Not sure if you really want to go to Boise and SLC, but if this isn't a requirement you could take the Lewis & Clark route from Portland OR to Lolo MT, and the Great Parks Route to Allenspark, CO, nearly door to door on AC routes.  Online maps and google earth files are available here:

Routes / Re: Pac Coast: CA Park Closures Slated for later 2011
« on: May 14, 2011, 09:01:07 am »
Other pacific coast route parks on the closure list include Del Norte Coast Redwoods SP near Crescent City, Standish-Hickey SRA near Leggett, Russian Gulch SP near Mendocino, McGrath SB near Ventura.

Gear Talk / Re: Rain Covers AND Plastic Bags
« on: May 04, 2011, 08:17:18 pm »
But after a few days, the plastic bags get holes in them

Not my experience, my plastic bags have survived 4 month trips hole free.  I use thick garbage bags from the hardware store.  I double them, but I am paranoid.  Sometimes I get my paranoia under control and use a thinner inner bag.   I twist the top of the inner bag and tuck it in, and the twist the top of the outer bag and tuck it in.  Both are bags are inside the pannier.  I do leave my tools, which are in a nylon zip bag, underneath the plastic bags at the bottom of a pannier.  I do believe the tools could wear a whole in a plastic bag if they were inside one.  My experience is that this will stand up to torrential and sustained rain.  However, the bags do consume a bit of room.  And it is a pain to get in and out.

My wish for you is that whatever system you decide on goes untested on the road, let the sun shine!

Routes / Re: Paris to Prague to
« on: May 02, 2011, 08:09:58 pm »
Eurovelo  has a lot of routes, many of which are being developed.  See and

From personal experience it is very easy to wing it buying maps as you go and putting together the route as it happens.   I would tend to pick the smaller roads, which you may not consider "highways", because I think they are more enjoyable.  Most European maps have color coded roads indicating the the nature of the road.  For example on the Michelin maps in France the little roads are white (my favorite), one step up is yellow, and another step above that is red (which you may want to avoid).  See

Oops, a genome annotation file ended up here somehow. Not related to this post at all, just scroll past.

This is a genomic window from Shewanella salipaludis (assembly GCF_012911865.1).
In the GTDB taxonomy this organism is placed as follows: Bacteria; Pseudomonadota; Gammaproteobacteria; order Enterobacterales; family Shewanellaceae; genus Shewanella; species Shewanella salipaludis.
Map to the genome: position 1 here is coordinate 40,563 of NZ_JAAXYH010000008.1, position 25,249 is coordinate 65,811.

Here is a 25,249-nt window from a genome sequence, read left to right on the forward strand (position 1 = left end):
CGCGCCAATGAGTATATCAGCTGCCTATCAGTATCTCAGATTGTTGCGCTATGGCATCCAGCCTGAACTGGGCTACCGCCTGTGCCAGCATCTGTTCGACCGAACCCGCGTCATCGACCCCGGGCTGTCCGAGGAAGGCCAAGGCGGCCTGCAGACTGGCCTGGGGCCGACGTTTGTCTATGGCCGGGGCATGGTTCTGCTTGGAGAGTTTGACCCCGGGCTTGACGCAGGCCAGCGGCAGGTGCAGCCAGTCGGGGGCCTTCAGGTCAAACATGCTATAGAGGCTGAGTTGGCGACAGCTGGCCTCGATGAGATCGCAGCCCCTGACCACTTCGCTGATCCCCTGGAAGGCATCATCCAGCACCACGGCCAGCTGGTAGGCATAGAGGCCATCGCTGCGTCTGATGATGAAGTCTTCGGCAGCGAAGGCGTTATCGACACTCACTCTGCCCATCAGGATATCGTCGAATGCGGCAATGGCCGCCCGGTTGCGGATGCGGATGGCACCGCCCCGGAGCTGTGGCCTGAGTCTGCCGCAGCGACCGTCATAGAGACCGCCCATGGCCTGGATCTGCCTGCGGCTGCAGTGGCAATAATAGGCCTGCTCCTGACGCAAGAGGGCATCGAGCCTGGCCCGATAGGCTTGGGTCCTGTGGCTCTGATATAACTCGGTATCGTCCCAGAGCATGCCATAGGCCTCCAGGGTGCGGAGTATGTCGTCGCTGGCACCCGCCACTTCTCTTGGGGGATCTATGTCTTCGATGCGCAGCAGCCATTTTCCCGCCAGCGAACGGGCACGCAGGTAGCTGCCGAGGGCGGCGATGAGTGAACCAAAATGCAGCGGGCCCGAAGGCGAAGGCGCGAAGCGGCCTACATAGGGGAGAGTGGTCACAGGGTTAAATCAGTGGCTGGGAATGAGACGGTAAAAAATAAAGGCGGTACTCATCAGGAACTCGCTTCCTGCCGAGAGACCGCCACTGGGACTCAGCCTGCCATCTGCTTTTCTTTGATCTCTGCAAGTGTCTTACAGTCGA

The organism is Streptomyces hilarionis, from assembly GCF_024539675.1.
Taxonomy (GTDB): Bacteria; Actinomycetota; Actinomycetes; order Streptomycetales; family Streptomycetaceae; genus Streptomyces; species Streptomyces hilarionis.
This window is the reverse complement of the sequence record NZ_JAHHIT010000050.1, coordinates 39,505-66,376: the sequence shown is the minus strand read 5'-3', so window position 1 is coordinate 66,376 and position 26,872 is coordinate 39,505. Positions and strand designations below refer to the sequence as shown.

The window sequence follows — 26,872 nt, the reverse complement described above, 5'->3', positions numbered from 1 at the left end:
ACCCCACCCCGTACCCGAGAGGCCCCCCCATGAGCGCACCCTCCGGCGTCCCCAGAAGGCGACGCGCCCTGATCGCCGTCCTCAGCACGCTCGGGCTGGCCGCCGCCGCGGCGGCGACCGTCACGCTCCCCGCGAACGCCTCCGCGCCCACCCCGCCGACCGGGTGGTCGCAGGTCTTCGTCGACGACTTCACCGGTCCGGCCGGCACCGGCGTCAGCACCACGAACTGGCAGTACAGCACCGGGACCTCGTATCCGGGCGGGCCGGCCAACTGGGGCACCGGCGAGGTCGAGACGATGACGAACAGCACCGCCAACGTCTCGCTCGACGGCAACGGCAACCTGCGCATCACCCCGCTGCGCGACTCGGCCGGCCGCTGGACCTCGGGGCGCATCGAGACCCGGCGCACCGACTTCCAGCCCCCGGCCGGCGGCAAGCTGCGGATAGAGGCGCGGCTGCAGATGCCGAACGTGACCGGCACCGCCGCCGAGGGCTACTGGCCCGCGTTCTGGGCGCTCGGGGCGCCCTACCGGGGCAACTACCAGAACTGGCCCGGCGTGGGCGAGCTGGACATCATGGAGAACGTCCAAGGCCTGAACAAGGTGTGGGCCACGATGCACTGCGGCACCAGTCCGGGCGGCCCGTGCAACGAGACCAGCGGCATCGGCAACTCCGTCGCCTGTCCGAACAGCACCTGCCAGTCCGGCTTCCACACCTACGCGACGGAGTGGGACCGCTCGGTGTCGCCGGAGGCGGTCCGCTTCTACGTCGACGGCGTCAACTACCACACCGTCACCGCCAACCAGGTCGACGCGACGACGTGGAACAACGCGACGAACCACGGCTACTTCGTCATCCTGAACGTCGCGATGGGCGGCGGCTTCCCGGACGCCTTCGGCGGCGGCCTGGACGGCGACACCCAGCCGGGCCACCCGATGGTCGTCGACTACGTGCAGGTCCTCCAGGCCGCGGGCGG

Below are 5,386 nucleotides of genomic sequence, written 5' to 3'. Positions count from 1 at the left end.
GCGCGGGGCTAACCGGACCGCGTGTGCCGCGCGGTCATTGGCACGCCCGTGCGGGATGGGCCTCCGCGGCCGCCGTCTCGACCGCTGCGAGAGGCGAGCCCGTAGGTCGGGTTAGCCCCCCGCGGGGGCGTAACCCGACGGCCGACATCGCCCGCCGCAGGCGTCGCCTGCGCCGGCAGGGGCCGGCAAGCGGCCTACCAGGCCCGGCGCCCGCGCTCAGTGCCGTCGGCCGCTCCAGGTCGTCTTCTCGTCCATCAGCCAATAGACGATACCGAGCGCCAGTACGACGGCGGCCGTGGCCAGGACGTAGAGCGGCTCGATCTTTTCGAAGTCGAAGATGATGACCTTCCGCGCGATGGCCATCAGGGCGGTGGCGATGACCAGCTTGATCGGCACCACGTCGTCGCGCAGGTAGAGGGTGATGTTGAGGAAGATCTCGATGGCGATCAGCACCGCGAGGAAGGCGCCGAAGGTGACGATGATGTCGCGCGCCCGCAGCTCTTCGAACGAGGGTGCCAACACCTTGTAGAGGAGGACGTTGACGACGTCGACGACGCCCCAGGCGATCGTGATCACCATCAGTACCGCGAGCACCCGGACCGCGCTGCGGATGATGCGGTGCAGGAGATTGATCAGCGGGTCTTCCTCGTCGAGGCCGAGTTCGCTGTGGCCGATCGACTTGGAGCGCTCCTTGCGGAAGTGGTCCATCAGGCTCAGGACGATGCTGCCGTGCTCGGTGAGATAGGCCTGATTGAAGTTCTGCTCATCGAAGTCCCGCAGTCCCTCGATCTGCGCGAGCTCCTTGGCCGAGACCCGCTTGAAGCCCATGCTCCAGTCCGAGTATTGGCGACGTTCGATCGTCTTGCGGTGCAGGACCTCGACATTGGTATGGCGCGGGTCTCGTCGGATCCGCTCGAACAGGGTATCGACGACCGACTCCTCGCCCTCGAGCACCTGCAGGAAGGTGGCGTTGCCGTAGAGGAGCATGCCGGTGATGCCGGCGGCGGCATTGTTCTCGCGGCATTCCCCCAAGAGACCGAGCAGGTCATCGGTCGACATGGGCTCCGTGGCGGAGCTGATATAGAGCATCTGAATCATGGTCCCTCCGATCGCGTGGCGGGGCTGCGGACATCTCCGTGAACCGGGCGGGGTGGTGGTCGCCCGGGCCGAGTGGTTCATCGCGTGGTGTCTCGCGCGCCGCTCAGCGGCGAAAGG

The Passau to Wien (Vienna) bike route along the Donau (Danube) is a kick. 

General Discussion / Re: Shakedown Trip, still concerned
« on: April 28, 2011, 07:52:30 pm »

You should be concerned if you are attempting the WE in the summer!  I have posted in this forum about our experiences.  My recommendation would be to emulate the local population: "Almost all desert animals are smart enough to stay out of the sun during the hottest part of the day."  We got in a lot of miles before sunrise, this strategy worked very well.  It is a great route, but not for the unprepared.


Gear Talk / Re: Ground Cloth Recommends
« on: April 21, 2011, 07:56:50 am »
Like staehpj1 I also have gone from plastic sheeting to nothing.  With a waterproof sheet you must be very careful about the edges sticking out from under the tent.  Any rain running off the tent that lands on top of the sheet can run under the tent and create a pool for you to lie in.  I also don't believe that using a sheet under the tent extends the tents life.  The wear issues with the many tents I have owned are i) the coating on the fly fails which leads to water getting into the tent from above ii) the zipper on the door/net fails which can lead to water and mosquitoes getting in the tent.

I have one bike with 8 speed barcons and lx RD-M567.  no issues, high miles.